ProtonMail Fights Censorship by Adding Tor Support

January 19th, 2017
Geneva, Switzerland

ProtonMail is announcing today the introduction of a Tor hidden service (onion site) which will allow users to directly connect to their encrypted email accounts through the Tor network. The move is aimed at countering actions by totalitarian governments around the world that are cutting off access to privacy tools.

The move also comes on the heels of recent events such as the Egyptian government’s move to block encrypted chat app Signal, and the passage of the Investigatory Powers Bill in the UK that mandates tracking all web browsing activity. Since ProtonMail was first launched in 2014 by scientists who met at CERN, the service has quickly become the favored email provider for journalists and activists around the world who require easy-to-use email encryption.

“Given our recent growth, we realize that the censorship of ProtonMail in certain countries is inevitable and we are proactively working to prevent this” says ProtonMail Co-Founder Dr. Andy Yen, “Tor provides a way to circumvent certain Internet blocks so improving our compatibility with Tor is a natural first step.”

The development of ProtonMail’s onion site was done with advice from the Tor Project, the developers of the Tor software which is used by millions of people worldwide to safeguard their online privacy. With the launch of ProtonMail’s onion site, the Swiss company has become the largest email provider in the world to officially offer Tor support.

“Tor is an invaluable tool for protecting online freedom and guarding against state surveillance and censorship,” says Tor Project Executive Director Shari Steele, “We are always glad to see the increased adoption of Tor, and this appears to be a good example of how Tor onion services can be utilized for the public benefit.”

Anybody connected to the Tor network can now connect to ProtonMail’s onion site by visiting the following URL: https://protonirockerxow.onion

For easy access to the Tor network, ProtonMail and the Tor Project recommend using the Tor Browser.

About ProtonMail

ProtonMail is headquartered in Geneva, Switzerland, near CERN (the European Organization for Nuclear Research) where the founding team met in 2013. Every day, the ProtonMail team, brought together by a shared vision of protecting civil liberties, works to advance Internet security and privacy. Since its inception, ProtonMail’s infrastructure has been located exclusively in Switzerland, under the protection of some of the world’s strongest privacy laws.

For more information, please visit:

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About Tor

The Tor Project ( is a non-profit organization that develops and distributes free software and has built an open and free network that helps people defend against online surveillance. Tor is used by human rights defenders, diplomats, journalists, government officials, and millions of ordinary people who value privacy and anonymity.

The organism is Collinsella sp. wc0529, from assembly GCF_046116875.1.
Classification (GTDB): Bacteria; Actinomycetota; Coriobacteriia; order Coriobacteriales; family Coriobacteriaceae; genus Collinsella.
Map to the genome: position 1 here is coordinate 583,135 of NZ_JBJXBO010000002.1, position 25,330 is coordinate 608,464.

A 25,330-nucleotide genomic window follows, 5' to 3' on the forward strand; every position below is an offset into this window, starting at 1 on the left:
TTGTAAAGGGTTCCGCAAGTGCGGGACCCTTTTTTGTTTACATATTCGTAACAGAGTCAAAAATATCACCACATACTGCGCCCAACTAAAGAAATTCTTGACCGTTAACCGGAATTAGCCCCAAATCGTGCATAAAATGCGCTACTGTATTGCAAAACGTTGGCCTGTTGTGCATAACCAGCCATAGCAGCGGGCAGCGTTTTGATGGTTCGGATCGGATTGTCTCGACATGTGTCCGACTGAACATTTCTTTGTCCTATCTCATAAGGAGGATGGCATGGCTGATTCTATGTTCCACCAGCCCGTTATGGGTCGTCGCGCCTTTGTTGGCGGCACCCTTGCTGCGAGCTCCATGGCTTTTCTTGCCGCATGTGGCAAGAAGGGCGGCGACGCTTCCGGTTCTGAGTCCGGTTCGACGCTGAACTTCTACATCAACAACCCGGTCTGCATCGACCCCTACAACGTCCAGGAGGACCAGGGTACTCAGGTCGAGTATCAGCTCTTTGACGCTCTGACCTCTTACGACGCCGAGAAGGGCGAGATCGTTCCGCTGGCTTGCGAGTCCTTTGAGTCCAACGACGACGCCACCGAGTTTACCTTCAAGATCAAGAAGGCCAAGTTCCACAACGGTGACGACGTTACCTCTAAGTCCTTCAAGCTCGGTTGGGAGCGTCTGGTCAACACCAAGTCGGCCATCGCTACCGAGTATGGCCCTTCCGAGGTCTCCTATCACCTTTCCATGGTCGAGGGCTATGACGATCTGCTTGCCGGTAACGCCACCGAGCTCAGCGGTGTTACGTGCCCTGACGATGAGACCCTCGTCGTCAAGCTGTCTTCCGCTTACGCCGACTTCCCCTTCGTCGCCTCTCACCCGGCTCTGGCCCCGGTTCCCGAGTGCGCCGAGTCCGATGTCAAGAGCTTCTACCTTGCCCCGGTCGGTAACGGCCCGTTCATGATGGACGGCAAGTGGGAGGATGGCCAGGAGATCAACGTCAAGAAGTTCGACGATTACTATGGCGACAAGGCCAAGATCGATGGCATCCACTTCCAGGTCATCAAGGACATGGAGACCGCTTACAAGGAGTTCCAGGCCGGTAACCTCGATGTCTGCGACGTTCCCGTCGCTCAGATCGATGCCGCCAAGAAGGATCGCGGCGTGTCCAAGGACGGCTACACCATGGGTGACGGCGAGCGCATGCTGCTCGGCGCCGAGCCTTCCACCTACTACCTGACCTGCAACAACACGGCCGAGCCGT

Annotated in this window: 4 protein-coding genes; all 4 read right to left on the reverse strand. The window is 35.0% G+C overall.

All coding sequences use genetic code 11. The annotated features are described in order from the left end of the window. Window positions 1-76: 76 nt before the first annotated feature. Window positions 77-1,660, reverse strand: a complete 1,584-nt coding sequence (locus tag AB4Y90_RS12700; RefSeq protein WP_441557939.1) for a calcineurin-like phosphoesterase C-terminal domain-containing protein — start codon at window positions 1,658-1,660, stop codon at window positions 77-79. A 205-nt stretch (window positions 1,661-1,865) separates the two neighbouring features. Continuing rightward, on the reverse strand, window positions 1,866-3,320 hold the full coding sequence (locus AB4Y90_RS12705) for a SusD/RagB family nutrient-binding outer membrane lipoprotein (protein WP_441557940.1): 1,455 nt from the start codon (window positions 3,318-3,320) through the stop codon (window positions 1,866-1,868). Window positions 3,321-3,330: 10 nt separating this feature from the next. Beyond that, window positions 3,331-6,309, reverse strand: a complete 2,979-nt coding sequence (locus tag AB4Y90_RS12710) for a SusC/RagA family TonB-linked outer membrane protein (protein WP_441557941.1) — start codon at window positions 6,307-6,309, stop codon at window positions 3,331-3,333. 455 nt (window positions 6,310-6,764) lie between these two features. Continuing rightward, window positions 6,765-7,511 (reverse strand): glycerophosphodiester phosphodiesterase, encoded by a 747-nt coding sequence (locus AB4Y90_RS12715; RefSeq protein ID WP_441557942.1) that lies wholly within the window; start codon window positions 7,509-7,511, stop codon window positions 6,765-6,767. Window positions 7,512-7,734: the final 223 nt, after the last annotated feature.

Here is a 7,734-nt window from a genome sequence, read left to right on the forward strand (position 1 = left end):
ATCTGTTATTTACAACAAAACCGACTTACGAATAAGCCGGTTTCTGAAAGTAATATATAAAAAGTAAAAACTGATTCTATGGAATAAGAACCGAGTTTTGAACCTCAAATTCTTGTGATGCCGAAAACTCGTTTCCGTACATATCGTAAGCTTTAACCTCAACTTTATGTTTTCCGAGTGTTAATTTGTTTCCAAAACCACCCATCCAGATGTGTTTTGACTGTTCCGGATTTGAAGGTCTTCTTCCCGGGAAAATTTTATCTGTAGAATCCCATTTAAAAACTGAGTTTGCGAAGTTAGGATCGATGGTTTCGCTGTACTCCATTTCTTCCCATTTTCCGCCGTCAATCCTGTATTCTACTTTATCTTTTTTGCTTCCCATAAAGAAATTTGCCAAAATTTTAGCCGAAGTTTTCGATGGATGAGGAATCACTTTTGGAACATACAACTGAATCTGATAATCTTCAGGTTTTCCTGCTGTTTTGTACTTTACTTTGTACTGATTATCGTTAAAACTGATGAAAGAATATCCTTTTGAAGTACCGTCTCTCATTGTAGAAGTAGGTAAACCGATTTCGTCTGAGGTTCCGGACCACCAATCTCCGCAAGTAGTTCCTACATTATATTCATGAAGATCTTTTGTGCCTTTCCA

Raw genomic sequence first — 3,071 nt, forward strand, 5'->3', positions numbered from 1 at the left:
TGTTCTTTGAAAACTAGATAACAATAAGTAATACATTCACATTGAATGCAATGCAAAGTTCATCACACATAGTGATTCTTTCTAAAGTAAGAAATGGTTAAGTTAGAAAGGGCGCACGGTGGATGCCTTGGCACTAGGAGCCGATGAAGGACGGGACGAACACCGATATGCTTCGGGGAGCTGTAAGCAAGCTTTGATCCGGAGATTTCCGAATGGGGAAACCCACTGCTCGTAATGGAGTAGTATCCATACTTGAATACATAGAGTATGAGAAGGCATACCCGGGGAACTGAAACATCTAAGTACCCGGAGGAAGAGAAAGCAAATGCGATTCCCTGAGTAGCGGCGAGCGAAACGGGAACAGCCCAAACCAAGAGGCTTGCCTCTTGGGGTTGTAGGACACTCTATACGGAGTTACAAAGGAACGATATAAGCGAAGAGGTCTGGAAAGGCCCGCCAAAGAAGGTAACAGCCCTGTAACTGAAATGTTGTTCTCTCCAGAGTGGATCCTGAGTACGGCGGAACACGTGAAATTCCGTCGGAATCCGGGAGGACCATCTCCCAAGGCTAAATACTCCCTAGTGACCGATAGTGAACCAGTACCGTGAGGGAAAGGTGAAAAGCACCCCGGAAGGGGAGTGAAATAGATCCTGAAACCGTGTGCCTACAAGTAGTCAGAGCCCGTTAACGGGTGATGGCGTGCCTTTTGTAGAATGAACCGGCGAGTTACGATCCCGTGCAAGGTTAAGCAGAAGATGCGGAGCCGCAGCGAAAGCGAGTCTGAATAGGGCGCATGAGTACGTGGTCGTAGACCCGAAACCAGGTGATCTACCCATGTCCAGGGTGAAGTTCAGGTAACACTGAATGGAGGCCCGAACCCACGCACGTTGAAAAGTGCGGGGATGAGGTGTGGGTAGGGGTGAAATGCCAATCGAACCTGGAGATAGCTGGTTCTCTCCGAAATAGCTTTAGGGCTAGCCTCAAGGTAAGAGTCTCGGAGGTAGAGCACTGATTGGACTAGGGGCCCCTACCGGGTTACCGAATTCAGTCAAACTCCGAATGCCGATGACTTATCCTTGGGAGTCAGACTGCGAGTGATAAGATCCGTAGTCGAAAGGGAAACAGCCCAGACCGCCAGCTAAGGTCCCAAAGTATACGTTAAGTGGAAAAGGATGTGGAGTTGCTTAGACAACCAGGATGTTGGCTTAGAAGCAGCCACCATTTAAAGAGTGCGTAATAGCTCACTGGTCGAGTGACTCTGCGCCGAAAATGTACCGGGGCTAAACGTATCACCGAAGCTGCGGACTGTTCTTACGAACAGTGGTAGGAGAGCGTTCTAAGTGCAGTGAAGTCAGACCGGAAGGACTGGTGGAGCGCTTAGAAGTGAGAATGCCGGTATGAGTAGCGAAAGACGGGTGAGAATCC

The Tor Project’s Mission Statement: “To advance human rights and freedoms by creating and deploying free and open anonymity and privacy technologies, supporting their unrestricted availability and use, and furthering their scientific and popular understanding.”

Follow them on Twitter: @torproject

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About the Author

Proton Team

Proton was founded by scientists who met at CERN and had the idea that an internet where privacy is the default is essential to preserving freedom. Our team of developers, engineers, and designers from all over the world is working to provide you with secure ways to be in control of your online data.

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15 comments on “ProtonMail Fights Censorship by Adding Tor Support

  • i will gladly wait a few more days/weeks for IMAP support if this is the kind of thing you spend your time on instead.

  • > For easy access to the Tor network, ProtonMail and the Tor Project recommend using the Tor Browser.

    If you use TBB, you will get this error. Please fix it.

    TypeError: asm.js type error: Disabled by javascript.options.asmjs in about:config openpgp.min.js

      • I already enabled javascript. The problem is TBB ship with “javascript.options.asmjs = false”.
        Can you talk to Tor project about this?

        • asmjs is disabled because it’s a crap. It will be removed from Firefox (replaced by WebAssembly) soon.
          You shouldn’t use it.
          But if you want it anyways: set javascript.options.asmjs = true in about:config

          • asm.js is definitely not crap. It gave birth to WebAssembly which is indeed an improvement.

            Tor disables it for reasons that have nothing to do with quality. It’s either a privacy or a security reason, as Tor users have different needs than regular users.

  • Next is Orbot support (Android) on your app.
    Any chance for release protonmail on f-droid(I don’t use gplay)?

  • It still does not address how your JavaScript delivered to the clients cannot be checksumed against the open source repository or any open third parties. Clients have to blindly trust that it hasn’t been altered from the open copy, knowingly or unknowingly, on your servers or by your service providers before the clients receive it.

  • Welcome to the darkside folks. Now shit just got real! Finally, an email service for both sides. That’s why I love Switzerland! No NSA to deal with. Awesome!

  • That service doesn’t make sense, when registering anonymously via Tor isn’t possible. You’ve to make a donation via Credit Card or PayPal or give your mobile phone number. All those methods aren’t anonymous. What’s the sense behind it? Really…